Arlene Holt Baker: Your comment hits the nail on the head. It is not a recovery until people are back at work. There are ways to put people back to millions of people back to work building and repairing our crumbling infrastructure. Our bridges, our roads, our public schools and hospitals we can invest in building high speed rail. Not only does this give us an opportunity to create jobs - but good paying good green jobs that can help sustain families. We know our small businesses need help and that's why the AFL-CIO has called for using $30 billion in leftover TARP funds to aid community banks so that they can lend to small businesses. The whole community benefits when we create jobs - those who have homes are not likely to be in foreclosure and are able to pay taxes that support sustaining vital public services. Such as our teachers, police and firefighters.

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Chrysler: Reading your response above, what do you think about the UAW possibly appealing the termination of the Chrysler workers who were drunk and high on the job? As a taxpayer who goes to work every day and now has helped support the ailing car industry I was offended that we kept their jobs for them and this is what they think is the acceptable. I think to band together is one thing, to use might in a way to allow workers who are creating unsafe vehicles (let's face an impaired person putting to cars is not a safe atmosphere for the plant or the people buying those cars) seems like it might overstep the line.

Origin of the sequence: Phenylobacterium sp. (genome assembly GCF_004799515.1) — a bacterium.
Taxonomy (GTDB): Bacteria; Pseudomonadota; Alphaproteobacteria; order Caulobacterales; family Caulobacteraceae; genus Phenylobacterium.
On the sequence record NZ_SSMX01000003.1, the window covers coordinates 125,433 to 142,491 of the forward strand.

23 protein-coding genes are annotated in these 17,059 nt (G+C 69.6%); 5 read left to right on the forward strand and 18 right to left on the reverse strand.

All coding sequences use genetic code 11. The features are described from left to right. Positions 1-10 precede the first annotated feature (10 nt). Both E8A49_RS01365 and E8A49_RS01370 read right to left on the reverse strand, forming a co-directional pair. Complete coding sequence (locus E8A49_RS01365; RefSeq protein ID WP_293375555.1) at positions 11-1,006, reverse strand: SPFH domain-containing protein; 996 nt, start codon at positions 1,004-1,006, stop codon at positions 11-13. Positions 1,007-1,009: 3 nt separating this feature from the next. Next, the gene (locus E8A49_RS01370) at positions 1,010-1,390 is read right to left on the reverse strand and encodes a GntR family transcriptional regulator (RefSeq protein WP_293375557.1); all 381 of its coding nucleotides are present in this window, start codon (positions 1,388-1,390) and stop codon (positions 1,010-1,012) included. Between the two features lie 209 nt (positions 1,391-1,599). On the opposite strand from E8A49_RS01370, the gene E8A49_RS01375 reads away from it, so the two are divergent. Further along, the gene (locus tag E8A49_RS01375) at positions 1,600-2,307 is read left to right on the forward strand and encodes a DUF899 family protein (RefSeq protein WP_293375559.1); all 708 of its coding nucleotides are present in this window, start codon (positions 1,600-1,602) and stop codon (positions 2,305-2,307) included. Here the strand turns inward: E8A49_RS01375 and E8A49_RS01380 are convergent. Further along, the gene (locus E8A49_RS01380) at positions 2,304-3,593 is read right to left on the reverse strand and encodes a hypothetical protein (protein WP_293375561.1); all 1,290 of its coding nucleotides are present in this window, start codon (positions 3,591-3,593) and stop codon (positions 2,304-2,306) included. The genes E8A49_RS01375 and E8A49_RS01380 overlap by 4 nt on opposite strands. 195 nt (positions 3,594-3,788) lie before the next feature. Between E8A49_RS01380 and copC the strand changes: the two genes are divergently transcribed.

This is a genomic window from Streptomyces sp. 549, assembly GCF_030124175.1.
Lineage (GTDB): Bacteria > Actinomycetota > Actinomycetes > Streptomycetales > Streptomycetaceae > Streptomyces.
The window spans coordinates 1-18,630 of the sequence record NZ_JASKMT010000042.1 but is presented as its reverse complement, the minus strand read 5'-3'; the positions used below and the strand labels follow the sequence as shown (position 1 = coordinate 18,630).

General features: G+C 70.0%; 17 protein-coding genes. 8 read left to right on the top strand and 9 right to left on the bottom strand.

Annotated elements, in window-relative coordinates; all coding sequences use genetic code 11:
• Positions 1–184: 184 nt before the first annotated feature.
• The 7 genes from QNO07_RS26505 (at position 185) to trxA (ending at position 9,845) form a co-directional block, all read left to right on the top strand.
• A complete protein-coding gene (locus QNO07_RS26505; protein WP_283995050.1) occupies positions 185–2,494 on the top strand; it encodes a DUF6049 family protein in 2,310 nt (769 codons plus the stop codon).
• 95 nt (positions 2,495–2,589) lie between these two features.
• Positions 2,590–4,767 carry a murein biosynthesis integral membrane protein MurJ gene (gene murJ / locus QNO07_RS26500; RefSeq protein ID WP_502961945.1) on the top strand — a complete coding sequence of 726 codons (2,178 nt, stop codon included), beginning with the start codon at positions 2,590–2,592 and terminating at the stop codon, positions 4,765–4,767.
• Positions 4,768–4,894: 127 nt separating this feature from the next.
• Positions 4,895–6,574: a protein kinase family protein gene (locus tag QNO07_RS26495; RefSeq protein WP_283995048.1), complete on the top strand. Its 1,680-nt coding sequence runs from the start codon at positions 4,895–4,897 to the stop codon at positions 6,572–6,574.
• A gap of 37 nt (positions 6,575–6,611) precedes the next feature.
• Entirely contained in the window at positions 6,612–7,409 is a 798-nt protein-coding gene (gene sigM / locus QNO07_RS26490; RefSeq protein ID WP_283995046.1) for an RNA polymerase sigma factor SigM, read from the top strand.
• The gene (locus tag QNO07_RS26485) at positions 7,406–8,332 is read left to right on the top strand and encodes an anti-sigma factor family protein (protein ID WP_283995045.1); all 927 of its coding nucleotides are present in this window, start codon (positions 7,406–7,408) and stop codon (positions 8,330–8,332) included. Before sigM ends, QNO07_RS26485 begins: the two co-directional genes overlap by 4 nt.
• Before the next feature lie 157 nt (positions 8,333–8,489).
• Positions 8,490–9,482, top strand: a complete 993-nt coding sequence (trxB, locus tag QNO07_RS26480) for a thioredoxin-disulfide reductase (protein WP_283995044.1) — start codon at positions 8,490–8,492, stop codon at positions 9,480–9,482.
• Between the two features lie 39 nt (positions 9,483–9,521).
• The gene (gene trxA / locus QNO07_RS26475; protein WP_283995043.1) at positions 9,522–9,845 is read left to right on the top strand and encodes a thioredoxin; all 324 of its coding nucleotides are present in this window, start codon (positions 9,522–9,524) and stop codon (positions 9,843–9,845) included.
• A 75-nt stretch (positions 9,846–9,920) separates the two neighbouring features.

Arlene Holt Baker: I believe that every worker should have a right to due process.

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Rockville, Md.: What is your recommended "aggressive policy for jobs, justice and education?" President Obama has already thrown billions of dollars we don't have to try to fix it, and it had a minimal effect. Please say you have ideas beyond throwing money and financial incentives at the problem.

Arlene Holt Baker: The stimulus helped to save or create 3 million jobs without it there would be 18 million unemployed as opposed to the unacceptable 15 million. President Obama's stimulus brought us back from he brink of disaster. It's not about throwing money at the problem. We need to get back to making things in America. We need a robust manufacturing sector and policies that reward companies that keep work on our shores and not move jobs offshore.